Please note, I am specifically NOT talking about wires, so I kindly request no references or explanations based on a Lorentz contraction of the positive atomic lattice in said wires as is generally done. By the way, I do not dispute the wire-based answers at all as they are entirely logically consistent.

The only things involved in the question, are the comoving parallel electrons or electrons beams and a vacuum through which they are moving at some constant velocity.

The argument from the electrons' frame of reference is correct. The total force between the electrons is always repulsive. In the lab frame, the repulsive force looks weaker. There are two ways to explain this, both equivalent:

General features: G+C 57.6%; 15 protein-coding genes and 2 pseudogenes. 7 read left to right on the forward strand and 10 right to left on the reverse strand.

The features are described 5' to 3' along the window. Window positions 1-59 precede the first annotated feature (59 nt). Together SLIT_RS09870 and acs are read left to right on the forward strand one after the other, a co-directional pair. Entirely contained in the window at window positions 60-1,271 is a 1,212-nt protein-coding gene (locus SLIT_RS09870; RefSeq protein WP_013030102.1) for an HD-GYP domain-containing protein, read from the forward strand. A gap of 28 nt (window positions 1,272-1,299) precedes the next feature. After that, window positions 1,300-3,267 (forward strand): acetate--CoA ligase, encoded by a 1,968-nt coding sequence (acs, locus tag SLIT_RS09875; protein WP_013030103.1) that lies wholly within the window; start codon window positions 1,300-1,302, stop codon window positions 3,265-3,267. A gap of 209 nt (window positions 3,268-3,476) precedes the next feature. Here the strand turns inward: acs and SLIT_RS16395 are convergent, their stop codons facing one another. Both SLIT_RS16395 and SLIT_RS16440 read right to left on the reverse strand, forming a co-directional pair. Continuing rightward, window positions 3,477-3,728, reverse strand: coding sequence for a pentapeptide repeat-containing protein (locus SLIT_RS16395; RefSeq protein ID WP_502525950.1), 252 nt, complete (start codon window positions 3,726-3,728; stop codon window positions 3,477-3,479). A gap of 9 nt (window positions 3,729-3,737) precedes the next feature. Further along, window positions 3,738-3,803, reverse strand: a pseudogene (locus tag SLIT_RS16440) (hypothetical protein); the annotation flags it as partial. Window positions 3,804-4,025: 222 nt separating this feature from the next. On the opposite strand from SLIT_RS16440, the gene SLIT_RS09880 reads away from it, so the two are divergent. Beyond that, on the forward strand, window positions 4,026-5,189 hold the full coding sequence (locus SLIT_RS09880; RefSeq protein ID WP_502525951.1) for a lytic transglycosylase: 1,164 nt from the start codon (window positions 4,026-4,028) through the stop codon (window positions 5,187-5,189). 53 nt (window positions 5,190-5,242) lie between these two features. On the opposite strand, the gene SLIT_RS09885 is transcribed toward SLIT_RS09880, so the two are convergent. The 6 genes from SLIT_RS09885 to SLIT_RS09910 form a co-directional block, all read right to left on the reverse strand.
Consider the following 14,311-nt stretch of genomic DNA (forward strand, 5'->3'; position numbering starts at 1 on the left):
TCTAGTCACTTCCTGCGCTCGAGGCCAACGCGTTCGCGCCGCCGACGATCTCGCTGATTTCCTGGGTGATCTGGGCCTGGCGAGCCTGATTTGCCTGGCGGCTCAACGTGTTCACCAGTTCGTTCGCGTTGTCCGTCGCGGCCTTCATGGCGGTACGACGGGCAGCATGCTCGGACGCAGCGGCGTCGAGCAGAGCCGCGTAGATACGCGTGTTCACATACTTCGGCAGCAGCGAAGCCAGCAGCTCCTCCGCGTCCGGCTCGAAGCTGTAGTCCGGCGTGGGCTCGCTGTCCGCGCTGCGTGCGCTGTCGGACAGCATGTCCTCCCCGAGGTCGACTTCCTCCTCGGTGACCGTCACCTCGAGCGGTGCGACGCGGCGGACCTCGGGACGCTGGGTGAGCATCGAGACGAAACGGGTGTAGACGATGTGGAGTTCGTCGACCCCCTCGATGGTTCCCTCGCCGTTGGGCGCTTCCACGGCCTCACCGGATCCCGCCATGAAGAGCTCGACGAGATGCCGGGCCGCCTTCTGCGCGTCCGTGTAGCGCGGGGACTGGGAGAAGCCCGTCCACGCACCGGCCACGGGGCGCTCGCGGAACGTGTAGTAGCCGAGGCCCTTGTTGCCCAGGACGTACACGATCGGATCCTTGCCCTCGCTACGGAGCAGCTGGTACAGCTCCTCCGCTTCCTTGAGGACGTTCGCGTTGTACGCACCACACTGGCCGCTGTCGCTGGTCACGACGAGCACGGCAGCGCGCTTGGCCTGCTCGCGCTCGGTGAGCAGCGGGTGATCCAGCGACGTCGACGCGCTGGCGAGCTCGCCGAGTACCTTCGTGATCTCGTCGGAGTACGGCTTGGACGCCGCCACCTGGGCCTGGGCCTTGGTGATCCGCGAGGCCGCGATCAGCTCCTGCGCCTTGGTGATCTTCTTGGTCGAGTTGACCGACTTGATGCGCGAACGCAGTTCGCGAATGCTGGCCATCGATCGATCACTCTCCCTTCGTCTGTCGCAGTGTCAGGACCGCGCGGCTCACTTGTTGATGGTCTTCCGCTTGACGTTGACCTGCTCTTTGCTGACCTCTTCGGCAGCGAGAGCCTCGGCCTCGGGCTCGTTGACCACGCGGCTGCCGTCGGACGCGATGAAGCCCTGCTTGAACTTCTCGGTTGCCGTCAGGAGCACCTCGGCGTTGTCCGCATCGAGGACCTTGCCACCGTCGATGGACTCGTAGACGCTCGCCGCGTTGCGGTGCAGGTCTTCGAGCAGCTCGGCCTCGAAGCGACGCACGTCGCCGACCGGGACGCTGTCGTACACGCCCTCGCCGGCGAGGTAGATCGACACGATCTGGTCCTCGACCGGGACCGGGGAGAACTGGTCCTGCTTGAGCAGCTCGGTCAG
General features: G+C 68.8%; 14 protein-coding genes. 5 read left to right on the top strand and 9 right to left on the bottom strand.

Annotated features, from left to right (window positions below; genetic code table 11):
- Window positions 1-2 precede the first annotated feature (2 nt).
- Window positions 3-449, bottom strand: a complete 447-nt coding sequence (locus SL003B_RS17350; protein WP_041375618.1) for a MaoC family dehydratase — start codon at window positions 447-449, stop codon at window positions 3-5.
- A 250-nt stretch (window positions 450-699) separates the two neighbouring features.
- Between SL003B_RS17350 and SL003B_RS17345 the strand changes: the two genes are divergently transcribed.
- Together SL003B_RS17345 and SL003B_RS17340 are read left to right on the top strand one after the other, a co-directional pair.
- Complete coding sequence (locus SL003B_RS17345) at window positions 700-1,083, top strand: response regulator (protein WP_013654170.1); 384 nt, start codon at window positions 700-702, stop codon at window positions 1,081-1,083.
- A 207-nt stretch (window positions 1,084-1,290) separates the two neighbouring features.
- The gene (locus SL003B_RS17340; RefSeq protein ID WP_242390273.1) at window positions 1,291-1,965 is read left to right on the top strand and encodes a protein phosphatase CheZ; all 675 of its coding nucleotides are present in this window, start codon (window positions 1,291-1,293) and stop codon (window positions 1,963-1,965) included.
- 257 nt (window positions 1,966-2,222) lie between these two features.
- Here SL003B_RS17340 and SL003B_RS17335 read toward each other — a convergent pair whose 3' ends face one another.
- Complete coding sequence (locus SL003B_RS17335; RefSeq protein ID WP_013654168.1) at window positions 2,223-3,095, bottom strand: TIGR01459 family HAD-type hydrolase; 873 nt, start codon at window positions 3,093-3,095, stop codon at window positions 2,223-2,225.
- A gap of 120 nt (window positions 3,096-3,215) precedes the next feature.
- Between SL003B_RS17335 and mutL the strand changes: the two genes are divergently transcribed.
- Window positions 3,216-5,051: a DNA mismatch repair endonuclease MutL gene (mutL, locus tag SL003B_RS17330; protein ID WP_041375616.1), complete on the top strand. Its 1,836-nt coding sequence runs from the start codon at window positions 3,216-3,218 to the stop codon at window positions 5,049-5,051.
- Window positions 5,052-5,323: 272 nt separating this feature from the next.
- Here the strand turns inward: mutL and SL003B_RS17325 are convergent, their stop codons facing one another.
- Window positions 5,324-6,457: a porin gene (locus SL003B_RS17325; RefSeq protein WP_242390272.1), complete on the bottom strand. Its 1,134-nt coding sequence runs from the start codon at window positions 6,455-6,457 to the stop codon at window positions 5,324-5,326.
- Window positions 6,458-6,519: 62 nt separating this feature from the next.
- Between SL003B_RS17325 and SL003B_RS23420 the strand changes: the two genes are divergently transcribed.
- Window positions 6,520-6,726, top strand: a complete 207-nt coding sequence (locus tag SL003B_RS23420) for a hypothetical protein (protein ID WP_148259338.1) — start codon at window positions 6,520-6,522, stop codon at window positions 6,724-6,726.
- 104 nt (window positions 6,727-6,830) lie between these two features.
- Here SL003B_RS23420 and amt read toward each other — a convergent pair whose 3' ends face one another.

1. There is a magnetic force between the charges, since moving charges create magnetic fields and parallel currents attract--just like a wire.
2. The electrons are experiencing time dilation, and so move apart more slowly than they would if they were at rest in the lab frame.

At the speed of light, the electrons (from the lab frame) would not experience the passage of time, so they wouldn't be able to move apart. That's why the magnetic attraction equals the electric repulsion at $c.$

This is similar to explanations of what causes a free moving electron to curve in the presence of a magnetic field.

1. In the rest frame of the magnet, the electron experience the Lorentz force $F=q\vec{v}\times \vec{B}$.
2. In the rest frame of the electron, there is no magnetic force since $\vec{v} = 0$. So, the force must be from an electric field. From Maxwell's equations, we can calculate the field from $\partial\vec{B}/\partial{t}.$